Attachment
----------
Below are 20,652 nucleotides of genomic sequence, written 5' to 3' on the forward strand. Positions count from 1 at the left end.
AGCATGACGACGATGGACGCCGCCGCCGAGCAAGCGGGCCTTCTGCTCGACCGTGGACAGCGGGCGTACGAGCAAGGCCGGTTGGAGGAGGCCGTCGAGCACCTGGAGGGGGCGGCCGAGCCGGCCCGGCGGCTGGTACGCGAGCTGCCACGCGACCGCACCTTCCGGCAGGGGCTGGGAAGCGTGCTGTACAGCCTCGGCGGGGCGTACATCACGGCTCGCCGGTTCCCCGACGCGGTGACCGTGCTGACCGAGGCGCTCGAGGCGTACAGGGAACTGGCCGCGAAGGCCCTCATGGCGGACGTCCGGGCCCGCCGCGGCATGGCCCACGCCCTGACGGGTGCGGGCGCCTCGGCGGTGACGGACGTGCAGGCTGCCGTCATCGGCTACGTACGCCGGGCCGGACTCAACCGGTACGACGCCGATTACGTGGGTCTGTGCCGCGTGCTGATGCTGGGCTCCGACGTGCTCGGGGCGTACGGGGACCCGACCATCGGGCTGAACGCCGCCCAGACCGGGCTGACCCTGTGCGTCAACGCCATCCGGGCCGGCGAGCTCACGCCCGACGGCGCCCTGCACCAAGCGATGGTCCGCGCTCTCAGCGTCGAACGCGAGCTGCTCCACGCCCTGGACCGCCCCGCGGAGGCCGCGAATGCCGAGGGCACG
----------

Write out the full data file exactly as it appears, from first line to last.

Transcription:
Below are 20,652 nucleotides of genomic sequence, written 5' to 3' on the forward strand. Positions count from 1 at the left end.
AGCATGACGACGATGGACGCCGCCGCCGAGCAAGCGGGCCTTCTGCTCGACCGTGGACAGCGGGCGTACGAGCAAGGCCGGTTGGAGGAGGCCGTCGAGCACCTGGAGGGGGCGGCCGAGCCGGCCCGGCGGCTGGTACGCGAGCTGCCACGCGACCGCACCTTCCGGCAGGGGCTGGGAAGCGTGCTGTACAGCCTCGGCGGGGCGTACATCACGGCTCGCCGGTTCCCCGACGCGGTGACCGTGCTGACCGAGGCGCTCGAGGCGTACAGGGAACTGGCCGCGAAGGCCCTCATGGCGGACGTCCGGGCCCGCCGCGGCATGGCCCACGCCCTGACGGGTGCGGGCGCCTCGGCGGTGACGGACGTGCAGGCTGCCGTCATCGGCTACGTACGCCGGGCCGGACTCAACCGGTACGACGCCGATTACGTGGGTCTGTGCCGCGTGCTGATGCTGGGCTCCGACGTGCTCGGGGCGTACGGGGACCCGACCATCGGGCTGAACGCCGCCCAGACCGGGCTGACCCTGTGCGTCAACGCCATCCGGGCCGGCGAGCTCACGCCCGACGGCGCCCTGCACCAAGCGATGGTCCGCGCTCTCAGCGTCGAACGCGAGCTGCTCCACGCCCTGGACCGCCCCGCGGAGGCCGCGAATGCCGAGGGCACG